I heard an amazing countertenor, Philippe Jaroussky, make his Boston debut last night for the Boston Early Music Festival at the St. Botolph Club. Not only is his vocal ability spectacular, but his emotional intensity during the performance brought the pieces he sang by Strozzi, Monteverdi and Vivaldi to vibrant life. This was a preview performance – he will be appearing in Boston during the 2010-11 season with the BEMF as well as in their June 2011 performances of Agostino Steffani’s Niobe, Regina di Tebe. He is not to be missed!
There are two recent exhibits at the Museum of Fine Arts that you should check out. The Albrecht Dürer exhibit highlights his intensely detailed prints including engravings, woodcuts, etchings and drypoints. These are all choosen from the MFA’s own collection. He was a vituoso draftsman and if you are not familiar with his work, the 45 prints that have been selected are a wonderful introduction to this German Renaissance artist.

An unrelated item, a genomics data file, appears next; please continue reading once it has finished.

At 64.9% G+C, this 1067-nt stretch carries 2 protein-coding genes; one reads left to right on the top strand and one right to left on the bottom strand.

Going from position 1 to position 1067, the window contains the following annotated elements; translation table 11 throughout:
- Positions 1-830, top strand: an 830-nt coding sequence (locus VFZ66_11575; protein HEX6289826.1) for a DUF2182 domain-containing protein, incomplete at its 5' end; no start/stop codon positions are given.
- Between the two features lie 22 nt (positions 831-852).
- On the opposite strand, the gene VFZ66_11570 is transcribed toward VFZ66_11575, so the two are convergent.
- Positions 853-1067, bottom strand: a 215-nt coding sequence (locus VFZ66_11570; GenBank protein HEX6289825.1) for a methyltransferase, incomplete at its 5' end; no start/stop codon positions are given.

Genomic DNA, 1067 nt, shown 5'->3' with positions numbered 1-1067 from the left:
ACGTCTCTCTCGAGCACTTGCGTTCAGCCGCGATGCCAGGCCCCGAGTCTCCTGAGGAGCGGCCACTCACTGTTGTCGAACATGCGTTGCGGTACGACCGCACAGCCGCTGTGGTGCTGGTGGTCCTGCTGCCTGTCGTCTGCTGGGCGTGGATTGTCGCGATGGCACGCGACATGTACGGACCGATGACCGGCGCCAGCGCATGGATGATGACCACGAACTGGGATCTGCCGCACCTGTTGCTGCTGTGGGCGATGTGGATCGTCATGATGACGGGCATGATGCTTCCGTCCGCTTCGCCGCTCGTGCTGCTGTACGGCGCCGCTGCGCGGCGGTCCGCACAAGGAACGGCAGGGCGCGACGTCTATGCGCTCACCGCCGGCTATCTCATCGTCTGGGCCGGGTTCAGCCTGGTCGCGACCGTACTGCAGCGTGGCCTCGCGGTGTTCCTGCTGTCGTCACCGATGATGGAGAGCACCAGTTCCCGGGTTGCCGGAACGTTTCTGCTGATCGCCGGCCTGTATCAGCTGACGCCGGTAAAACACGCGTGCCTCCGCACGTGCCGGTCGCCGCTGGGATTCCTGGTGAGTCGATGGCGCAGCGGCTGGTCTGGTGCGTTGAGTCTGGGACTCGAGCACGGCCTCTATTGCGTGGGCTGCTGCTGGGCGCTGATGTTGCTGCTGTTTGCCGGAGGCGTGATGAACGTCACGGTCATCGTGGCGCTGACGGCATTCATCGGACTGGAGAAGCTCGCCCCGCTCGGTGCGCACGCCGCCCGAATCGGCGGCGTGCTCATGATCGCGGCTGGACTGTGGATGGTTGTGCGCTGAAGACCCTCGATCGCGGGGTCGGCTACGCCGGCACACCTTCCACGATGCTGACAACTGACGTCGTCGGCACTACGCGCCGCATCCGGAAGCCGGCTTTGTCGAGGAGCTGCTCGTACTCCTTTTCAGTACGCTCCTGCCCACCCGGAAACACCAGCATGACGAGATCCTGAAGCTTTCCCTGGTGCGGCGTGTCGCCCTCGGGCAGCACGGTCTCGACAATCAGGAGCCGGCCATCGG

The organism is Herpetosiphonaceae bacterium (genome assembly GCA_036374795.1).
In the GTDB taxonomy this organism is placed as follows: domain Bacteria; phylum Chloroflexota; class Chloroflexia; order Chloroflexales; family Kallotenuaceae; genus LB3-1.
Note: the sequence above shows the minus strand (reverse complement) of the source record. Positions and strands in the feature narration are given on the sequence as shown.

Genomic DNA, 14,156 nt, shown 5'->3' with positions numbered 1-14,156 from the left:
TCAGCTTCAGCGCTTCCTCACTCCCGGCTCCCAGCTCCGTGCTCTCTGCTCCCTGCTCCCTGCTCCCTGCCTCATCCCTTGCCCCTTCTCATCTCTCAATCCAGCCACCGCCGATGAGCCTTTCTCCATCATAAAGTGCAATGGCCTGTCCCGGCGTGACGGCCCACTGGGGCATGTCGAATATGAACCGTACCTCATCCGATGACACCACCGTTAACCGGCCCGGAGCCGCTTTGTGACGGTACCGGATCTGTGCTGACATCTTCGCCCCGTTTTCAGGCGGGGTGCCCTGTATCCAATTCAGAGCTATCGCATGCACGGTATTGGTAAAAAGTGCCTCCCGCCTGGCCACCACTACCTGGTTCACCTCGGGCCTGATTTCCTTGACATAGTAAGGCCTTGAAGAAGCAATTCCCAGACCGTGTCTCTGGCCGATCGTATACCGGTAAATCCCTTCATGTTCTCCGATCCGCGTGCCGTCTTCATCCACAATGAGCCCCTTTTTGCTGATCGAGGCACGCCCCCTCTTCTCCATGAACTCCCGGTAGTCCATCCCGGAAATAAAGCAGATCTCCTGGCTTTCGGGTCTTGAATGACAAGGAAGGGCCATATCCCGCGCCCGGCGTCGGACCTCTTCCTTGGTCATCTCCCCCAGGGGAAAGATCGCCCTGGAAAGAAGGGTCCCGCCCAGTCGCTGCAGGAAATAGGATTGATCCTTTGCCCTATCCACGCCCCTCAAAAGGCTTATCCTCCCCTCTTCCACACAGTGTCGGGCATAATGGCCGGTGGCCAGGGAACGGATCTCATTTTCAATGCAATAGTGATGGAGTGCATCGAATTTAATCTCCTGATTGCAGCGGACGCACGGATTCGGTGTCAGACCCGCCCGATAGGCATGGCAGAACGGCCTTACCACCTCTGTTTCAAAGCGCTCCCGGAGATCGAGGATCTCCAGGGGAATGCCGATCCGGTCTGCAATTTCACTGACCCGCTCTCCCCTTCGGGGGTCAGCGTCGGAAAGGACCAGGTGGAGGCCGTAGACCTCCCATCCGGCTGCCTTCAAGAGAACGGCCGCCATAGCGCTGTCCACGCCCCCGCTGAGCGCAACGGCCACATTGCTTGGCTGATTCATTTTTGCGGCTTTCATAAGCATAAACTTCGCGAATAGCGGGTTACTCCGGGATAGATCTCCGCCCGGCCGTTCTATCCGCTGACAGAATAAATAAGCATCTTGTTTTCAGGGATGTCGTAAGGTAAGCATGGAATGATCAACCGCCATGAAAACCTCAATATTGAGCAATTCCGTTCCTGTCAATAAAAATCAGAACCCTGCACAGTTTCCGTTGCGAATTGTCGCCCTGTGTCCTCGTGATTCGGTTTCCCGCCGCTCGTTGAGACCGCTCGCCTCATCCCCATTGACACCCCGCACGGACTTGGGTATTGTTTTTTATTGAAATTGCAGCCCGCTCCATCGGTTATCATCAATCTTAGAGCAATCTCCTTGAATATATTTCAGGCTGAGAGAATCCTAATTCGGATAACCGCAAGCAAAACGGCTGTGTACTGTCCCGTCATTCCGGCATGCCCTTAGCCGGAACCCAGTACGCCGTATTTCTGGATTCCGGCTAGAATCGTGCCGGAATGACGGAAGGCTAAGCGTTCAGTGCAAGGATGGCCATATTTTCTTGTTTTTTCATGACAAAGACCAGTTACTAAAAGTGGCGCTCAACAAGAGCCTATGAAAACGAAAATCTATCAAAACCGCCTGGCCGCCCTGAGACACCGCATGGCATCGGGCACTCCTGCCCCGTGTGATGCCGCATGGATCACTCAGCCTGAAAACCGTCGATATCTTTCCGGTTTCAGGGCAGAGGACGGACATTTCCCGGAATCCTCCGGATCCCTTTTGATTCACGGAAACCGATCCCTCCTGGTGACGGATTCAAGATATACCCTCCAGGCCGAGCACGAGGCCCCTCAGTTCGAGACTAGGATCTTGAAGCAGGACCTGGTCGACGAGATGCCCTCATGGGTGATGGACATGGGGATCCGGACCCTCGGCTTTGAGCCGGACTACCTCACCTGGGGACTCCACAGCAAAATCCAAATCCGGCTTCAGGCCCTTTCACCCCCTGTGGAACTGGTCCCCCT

The second exhibit is in the room adjacent to the Dürer show – Harry Callahan is a talented American photographer, who worked in the the mid-20th century. The photographs are in both color and black and white and Callahan’s wife Eleanor is the subject of many of the works. I particularly enjoyed the images of trees and shadows.
Be sure to note Callahan’s color portrait of a woman entitled “Chicago” and Dürer’s engravings of women – the likeness is quite striking not only in the facial similarities of the women but in their head gear as well.
These tough economic times have stalled many expensive loan exhibits and collaborations with distant museums, but the upside is the opportunity museums have to display treasures from their own collections.